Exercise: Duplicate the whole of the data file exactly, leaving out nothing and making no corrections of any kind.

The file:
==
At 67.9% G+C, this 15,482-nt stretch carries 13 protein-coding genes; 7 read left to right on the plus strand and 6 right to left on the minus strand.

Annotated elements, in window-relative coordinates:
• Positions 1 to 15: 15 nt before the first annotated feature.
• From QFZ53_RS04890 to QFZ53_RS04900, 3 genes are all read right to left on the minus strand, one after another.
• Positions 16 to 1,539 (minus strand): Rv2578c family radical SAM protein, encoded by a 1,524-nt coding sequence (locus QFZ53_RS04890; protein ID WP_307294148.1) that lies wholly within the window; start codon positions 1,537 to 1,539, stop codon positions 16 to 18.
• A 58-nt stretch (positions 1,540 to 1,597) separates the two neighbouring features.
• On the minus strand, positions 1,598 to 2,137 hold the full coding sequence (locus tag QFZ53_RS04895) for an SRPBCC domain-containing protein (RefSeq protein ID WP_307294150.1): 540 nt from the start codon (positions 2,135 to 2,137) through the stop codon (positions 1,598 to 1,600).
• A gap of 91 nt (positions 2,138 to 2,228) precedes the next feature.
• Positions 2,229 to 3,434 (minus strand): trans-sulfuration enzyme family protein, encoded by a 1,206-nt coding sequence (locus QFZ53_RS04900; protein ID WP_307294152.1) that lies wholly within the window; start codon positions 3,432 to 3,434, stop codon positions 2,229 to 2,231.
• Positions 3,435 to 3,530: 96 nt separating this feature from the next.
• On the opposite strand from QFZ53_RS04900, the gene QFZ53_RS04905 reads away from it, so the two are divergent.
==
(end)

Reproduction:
At 67.9% G+C, this 15,482-nt stretch carries 13 protein-coding genes; 7 read left to right on the plus strand and 6 right to left on the minus strand.

Annotated elements, in window-relative coordinates:
• Positions 1 to 15: 15 nt before the first annotated feature.
• From QFZ53_RS04890 to QFZ53_RS04900, 3 genes are all read right to left on the minus strand, one after another.
• Positions 16 to 1,539 (minus strand): Rv2578c family radical SAM protein, encoded by a 1,524-nt coding sequence (locus QFZ53_RS04890; protein ID WP_307294148.1) that lies wholly within the window; start codon positions 1,537 to 1,539, stop codon positions 16 to 18.
• A 58-nt stretch (positions 1,540 to 1,597) separates the two neighbouring features.
• On the minus strand, positions 1,598 to 2,137 hold the full coding sequence (locus tag QFZ53_RS04895) for an SRPBCC domain-containing protein (RefSeq protein ID WP_307294150.1): 540 nt from the start codon (positions 2,135 to 2,137) through the stop codon (positions 1,598 to 1,600).
• A gap of 91 nt (positions 2,138 to 2,228) precedes the next feature.
• Positions 2,229 to 3,434 (minus strand): trans-sulfuration enzyme family protein, encoded by a 1,206-nt coding sequence (locus QFZ53_RS04900; protein ID WP_307294152.1) that lies wholly within the window; start codon positions 3,432 to 3,434, stop codon positions 2,229 to 2,231.
• Positions 3,435 to 3,530: 96 nt separating this feature from the next.
• On the opposite strand from QFZ53_RS04900, the gene QFZ53_RS04905 reads away from it, so the two are divergent.